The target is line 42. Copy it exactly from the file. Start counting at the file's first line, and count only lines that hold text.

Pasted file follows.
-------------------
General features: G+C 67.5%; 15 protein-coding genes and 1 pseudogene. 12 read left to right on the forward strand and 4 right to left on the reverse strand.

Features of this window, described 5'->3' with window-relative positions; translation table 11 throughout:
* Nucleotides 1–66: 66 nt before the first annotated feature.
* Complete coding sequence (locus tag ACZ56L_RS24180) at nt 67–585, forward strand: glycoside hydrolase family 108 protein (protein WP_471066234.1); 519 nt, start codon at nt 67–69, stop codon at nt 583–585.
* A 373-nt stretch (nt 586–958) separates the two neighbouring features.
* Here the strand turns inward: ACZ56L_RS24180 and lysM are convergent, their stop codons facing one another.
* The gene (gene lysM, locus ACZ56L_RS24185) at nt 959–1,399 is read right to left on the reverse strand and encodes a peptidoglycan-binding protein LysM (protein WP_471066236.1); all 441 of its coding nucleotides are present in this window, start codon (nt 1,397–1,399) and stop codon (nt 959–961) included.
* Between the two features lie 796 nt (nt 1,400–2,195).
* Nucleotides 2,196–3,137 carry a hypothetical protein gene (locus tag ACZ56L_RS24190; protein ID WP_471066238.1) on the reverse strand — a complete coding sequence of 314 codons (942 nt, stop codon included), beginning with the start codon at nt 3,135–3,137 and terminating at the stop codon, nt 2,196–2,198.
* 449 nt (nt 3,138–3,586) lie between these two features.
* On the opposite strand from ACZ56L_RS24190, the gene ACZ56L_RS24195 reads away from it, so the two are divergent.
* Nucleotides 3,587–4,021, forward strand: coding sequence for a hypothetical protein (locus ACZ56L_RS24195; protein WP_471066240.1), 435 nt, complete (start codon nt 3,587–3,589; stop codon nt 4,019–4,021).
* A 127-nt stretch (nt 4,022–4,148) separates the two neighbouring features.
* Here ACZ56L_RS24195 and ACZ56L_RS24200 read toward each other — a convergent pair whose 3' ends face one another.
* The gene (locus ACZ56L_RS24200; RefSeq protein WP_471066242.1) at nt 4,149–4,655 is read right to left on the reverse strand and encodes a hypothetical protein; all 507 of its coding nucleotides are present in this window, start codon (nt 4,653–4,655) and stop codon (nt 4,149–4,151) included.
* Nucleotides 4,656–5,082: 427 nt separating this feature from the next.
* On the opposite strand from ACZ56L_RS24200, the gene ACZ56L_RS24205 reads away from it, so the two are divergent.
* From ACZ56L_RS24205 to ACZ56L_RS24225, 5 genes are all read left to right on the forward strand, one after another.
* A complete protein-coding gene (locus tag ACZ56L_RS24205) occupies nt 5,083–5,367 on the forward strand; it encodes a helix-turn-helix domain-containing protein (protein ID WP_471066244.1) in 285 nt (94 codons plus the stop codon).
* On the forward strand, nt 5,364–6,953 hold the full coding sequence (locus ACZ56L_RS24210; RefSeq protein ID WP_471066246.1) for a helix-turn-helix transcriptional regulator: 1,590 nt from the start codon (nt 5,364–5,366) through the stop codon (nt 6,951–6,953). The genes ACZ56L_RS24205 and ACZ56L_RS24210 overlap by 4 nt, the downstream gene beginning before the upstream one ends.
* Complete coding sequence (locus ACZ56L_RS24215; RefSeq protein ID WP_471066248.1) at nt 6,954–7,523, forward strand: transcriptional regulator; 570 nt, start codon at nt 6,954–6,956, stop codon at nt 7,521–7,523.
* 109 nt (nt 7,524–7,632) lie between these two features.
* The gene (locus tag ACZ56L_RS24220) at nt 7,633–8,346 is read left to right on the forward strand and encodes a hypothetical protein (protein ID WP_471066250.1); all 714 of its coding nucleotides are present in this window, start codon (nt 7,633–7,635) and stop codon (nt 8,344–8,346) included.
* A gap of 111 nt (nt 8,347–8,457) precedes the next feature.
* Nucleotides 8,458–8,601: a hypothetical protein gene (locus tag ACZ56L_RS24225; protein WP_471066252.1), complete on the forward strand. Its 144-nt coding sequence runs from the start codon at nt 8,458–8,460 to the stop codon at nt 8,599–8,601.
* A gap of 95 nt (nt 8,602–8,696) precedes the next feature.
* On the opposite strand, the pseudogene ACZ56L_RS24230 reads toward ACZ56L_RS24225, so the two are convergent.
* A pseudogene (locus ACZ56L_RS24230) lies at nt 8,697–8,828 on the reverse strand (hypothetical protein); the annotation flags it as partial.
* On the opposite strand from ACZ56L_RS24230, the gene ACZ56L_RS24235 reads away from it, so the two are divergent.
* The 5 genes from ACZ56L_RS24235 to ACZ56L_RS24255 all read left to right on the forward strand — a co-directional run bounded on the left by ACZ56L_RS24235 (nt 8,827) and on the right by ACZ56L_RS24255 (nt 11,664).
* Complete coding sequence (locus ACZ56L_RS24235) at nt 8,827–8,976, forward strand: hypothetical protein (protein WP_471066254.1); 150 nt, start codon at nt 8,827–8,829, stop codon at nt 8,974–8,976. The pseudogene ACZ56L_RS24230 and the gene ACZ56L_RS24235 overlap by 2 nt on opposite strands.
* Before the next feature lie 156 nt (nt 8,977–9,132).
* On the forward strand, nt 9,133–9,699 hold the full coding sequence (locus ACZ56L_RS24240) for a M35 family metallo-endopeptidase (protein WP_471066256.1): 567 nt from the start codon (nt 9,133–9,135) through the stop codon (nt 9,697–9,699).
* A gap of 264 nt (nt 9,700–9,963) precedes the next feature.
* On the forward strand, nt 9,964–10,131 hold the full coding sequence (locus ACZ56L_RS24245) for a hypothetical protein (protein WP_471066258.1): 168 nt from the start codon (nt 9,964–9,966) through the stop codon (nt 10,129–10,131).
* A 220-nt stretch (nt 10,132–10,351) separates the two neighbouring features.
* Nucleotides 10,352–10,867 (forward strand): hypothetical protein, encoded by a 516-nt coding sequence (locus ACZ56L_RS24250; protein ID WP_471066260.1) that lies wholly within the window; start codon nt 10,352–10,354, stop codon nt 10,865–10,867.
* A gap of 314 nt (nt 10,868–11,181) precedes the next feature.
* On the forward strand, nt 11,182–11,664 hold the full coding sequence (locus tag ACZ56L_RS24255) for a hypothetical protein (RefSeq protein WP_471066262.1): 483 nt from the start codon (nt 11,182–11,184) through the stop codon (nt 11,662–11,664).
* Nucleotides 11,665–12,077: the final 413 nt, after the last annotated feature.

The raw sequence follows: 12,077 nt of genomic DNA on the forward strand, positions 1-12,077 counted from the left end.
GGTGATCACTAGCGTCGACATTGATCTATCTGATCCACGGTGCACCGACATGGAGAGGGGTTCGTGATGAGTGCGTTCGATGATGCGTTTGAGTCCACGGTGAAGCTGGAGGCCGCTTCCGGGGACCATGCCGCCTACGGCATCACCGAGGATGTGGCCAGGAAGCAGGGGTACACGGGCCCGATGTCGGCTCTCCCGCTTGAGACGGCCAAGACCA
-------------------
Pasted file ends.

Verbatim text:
GGTGATCACTAGCGTCGACATTGATCTATCTGATCCACGGTGCACCGACATGGAGAGGGGTTCGTGATGAGTGCGTTCGATGATGCGTTTGAGTCCACGGTGAAGCTGGAGGCCGCTTCCGGGGACCATGCCGCCTACGGCATCACCGAGGATGTGGCCAGGAAGCAGGGGTACACGGGCCCGATGTCGGCTCTCCCGCTTGAGACGGCCAAGACCA